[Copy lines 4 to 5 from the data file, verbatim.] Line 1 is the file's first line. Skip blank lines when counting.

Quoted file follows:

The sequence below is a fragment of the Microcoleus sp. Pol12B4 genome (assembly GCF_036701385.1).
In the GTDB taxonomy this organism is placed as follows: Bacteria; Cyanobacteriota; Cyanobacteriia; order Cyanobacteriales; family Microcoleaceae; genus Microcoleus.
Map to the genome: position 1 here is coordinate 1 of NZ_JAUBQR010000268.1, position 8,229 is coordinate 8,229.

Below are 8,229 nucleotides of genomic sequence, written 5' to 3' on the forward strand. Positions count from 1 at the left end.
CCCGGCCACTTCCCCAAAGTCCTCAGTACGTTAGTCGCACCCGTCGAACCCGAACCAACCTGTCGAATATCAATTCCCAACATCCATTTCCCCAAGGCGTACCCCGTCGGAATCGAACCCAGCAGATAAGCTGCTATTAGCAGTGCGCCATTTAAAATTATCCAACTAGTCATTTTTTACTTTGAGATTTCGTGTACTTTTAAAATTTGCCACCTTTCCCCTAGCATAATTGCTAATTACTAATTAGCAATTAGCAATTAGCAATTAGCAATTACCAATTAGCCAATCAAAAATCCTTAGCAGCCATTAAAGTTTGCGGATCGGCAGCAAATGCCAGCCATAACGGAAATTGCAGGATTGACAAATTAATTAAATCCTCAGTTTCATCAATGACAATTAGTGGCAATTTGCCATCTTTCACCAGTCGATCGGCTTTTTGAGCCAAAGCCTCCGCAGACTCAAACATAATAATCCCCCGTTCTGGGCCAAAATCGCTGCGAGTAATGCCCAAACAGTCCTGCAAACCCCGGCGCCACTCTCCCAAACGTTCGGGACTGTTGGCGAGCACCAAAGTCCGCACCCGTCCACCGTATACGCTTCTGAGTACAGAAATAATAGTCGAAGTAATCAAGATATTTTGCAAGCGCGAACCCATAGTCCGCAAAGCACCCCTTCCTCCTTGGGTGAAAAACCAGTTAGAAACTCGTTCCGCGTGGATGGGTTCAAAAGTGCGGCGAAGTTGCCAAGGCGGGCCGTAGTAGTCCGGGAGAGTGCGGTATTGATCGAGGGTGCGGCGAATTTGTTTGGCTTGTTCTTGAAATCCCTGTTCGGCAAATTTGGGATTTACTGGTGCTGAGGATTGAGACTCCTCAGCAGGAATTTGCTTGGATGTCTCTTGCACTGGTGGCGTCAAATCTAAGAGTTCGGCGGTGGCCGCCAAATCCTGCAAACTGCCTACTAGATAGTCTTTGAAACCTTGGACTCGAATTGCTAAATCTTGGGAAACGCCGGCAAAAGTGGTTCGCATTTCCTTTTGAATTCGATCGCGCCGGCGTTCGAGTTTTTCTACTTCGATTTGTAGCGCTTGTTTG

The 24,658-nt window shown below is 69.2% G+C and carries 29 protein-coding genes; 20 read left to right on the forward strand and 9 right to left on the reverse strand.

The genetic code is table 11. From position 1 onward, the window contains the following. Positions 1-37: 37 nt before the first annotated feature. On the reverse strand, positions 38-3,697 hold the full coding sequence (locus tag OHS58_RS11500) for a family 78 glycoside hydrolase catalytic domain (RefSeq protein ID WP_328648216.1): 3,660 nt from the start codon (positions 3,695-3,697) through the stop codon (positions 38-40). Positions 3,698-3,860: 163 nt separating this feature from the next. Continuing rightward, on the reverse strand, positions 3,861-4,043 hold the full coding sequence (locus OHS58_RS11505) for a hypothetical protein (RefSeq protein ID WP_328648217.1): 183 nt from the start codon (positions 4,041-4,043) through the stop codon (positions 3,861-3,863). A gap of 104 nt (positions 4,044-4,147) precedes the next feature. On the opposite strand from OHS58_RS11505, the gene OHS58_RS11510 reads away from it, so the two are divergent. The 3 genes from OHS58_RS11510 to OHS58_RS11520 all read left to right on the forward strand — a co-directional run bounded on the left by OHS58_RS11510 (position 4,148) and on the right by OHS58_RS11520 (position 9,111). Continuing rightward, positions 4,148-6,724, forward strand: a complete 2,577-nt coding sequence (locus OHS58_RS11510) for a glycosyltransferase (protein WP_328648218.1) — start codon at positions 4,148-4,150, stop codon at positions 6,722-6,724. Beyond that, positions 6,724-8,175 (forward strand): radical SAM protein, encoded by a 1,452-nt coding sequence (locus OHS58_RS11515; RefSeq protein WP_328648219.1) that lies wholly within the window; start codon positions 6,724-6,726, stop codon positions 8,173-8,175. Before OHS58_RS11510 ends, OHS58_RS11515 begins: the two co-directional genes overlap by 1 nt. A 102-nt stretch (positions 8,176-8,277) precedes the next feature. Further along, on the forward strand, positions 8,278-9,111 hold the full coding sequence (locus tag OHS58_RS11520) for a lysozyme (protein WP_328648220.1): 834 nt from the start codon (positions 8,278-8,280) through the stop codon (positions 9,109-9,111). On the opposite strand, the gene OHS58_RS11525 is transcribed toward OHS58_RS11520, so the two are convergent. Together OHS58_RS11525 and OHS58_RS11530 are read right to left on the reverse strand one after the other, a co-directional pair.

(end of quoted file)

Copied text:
Below are 8,229 nucleotides of genomic sequence, written 5' to 3' on the forward strand. Positions count from 1 at the left end.
CCCGGCCACTTCCCCAAAGTCCTCAGTACGTTAGTCGCACCCGTCGAACCCGAACCAACCTGTCGAATATCAATTCCCAACATCCATTTCCCCAAGGCGTACCCCGTCGGAATCGAACCCAGCAGATAAGCTGCTATTAGCAGTGCGCCATTTAAAATTATCCAACTAGTCATTTTTTACTTTGAGATTTCGTGTACTTTTAAAATTTGCCACCTTTCCCCTAGCATAATTGCTAATTACTAATTAGCAATTAGCAATTAGCAATTAGCAATTACCAATTAGCCAATCAAAAATCCTTAGCAGCCATTAAAGTTTGCGGATCGGCAGCAAATGCCAGCCATAACGGAAATTGCAGGATTGACAAATTAATTAAATCCTCAGTTTCATCAATGACAATTAGTGGCAATTTGCCATCTTTCACCAGTCGATCGGCTTTTTGAGCCAAAGCCTCCGCAGACTCAAACATAATAATCCCCCGTTCTGGGCCAAAATCGCTGCGAGTAATGCCCAAACAGTCCTGCAAACCCCGGCGCCACTCTCCCAAACGTTCGGGACTGTTGGCGAGCACCAAAGTCCGCACCCGTCCACCGTATACGCTTCTGAGTACAGAAATAATAGTCGAAGTAATCAAGATATTTTGCAAGCGCGAACCCATAGTCCGCAAAGCACCCCTTCCTCCTTGGGTGAAAAACCAGTTAGAAACTCGTTCCGCGTGGATGGGTTCAAAAGTGCGGCGAAGTTGCCAAGGCGGGCCGTAGTAGTCCGGGAGAGTGCGGTATTGATCGAGGGTGCGGCGAATTTGTTTGGCTTGTTCTTGAAATCCCTGTTCGGCAAATTTGGGATTTACTGGTGCTGAGGATTGAGACTCCTCAGCAGGAATTTGCTTGGATGTCTCTTGCACTGGTGGCGTCAAATCTAAGAGTTCGGCGGTGGCCGCCAAATCCTGCAAACTGCCTACTAGATAGTCTTTGAAACCTTGGACTCGAATTGCTAAATCTTGGGAAACGCCGGCAAAAGTGGTTCGCATTTCCTTTTGAATTCGATCGCGCCGGCGTTCGAGTTTTTCTACTTCGATTTGTAGCGCTTGTTTG